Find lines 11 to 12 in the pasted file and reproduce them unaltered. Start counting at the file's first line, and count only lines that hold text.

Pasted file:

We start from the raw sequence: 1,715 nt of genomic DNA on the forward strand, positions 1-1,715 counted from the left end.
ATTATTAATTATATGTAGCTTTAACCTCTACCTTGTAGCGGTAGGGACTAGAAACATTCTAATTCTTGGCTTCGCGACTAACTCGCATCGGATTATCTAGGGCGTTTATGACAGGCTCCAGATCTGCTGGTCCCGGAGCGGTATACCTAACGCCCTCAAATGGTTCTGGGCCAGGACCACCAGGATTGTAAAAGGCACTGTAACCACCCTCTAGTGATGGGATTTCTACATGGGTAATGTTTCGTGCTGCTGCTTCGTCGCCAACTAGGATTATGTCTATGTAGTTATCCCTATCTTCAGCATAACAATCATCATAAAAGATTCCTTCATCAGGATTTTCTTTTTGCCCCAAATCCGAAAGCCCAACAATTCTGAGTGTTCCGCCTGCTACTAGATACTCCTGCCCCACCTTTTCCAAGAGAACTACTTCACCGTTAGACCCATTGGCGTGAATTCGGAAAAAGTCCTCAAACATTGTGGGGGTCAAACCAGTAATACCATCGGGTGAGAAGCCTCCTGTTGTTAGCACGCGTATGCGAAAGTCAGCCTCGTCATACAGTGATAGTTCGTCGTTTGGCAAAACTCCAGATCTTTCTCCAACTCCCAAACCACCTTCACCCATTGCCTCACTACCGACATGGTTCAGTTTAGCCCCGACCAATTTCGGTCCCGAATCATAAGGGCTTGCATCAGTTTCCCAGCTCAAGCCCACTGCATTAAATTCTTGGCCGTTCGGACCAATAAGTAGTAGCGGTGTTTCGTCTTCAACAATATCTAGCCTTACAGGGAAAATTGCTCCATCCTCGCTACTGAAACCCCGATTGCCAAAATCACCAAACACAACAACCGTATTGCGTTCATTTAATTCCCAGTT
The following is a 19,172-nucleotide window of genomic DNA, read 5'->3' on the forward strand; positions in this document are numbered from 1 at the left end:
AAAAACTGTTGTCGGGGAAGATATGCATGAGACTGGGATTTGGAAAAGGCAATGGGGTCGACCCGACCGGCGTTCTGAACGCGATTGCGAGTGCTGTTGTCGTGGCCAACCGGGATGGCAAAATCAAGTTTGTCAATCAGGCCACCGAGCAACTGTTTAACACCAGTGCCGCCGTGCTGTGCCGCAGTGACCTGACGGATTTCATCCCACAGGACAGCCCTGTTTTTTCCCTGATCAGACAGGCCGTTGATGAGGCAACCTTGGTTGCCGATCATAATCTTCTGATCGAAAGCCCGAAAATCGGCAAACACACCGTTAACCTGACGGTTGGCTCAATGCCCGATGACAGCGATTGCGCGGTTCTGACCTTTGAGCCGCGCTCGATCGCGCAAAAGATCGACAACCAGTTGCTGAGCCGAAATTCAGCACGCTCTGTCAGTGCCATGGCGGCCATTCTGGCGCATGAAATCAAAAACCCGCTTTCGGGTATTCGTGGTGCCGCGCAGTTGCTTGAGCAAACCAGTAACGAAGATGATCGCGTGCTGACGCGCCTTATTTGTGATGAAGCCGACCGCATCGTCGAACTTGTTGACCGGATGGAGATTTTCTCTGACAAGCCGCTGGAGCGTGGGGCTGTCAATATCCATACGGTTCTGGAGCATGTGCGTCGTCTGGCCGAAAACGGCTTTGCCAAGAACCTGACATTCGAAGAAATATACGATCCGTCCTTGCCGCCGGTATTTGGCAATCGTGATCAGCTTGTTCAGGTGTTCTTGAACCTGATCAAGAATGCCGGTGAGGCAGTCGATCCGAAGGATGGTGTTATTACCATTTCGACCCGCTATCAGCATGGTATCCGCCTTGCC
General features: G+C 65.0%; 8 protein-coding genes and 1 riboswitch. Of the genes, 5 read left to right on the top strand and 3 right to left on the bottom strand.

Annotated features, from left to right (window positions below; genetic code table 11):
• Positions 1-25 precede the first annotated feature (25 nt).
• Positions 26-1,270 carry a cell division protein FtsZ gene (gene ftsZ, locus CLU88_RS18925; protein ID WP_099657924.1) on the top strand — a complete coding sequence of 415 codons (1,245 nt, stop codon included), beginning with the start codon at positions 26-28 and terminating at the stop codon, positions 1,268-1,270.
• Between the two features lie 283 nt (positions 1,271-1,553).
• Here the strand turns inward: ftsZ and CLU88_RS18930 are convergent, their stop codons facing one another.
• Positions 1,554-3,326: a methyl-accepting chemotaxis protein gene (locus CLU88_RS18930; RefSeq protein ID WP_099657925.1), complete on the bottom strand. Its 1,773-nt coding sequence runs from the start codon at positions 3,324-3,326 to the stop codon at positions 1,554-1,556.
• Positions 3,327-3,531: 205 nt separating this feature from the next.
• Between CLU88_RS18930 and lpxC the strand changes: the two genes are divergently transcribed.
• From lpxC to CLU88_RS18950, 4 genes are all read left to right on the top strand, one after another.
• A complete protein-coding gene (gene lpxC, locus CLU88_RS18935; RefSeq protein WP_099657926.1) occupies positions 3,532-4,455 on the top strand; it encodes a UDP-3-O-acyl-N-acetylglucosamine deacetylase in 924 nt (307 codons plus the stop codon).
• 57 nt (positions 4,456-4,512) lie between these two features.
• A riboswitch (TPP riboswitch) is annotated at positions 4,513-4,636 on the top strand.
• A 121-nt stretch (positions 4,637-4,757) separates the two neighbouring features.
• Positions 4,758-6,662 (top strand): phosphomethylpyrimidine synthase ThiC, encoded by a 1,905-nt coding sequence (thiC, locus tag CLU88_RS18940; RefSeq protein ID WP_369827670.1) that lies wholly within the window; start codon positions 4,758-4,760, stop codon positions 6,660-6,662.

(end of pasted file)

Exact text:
• Positions 1,554-3,326: a methyl-accepting chemotaxis protein gene (locus CLU88_RS18930; RefSeq protein ID WP_099657925.1), complete on the bottom strand. Its 1,773-nt coding sequence runs from the start codon at positions 3,324-3,326 to the stop codon at positions 1,554-1,556.
• Positions 3,327-3,531: 205 nt separating this feature from the next.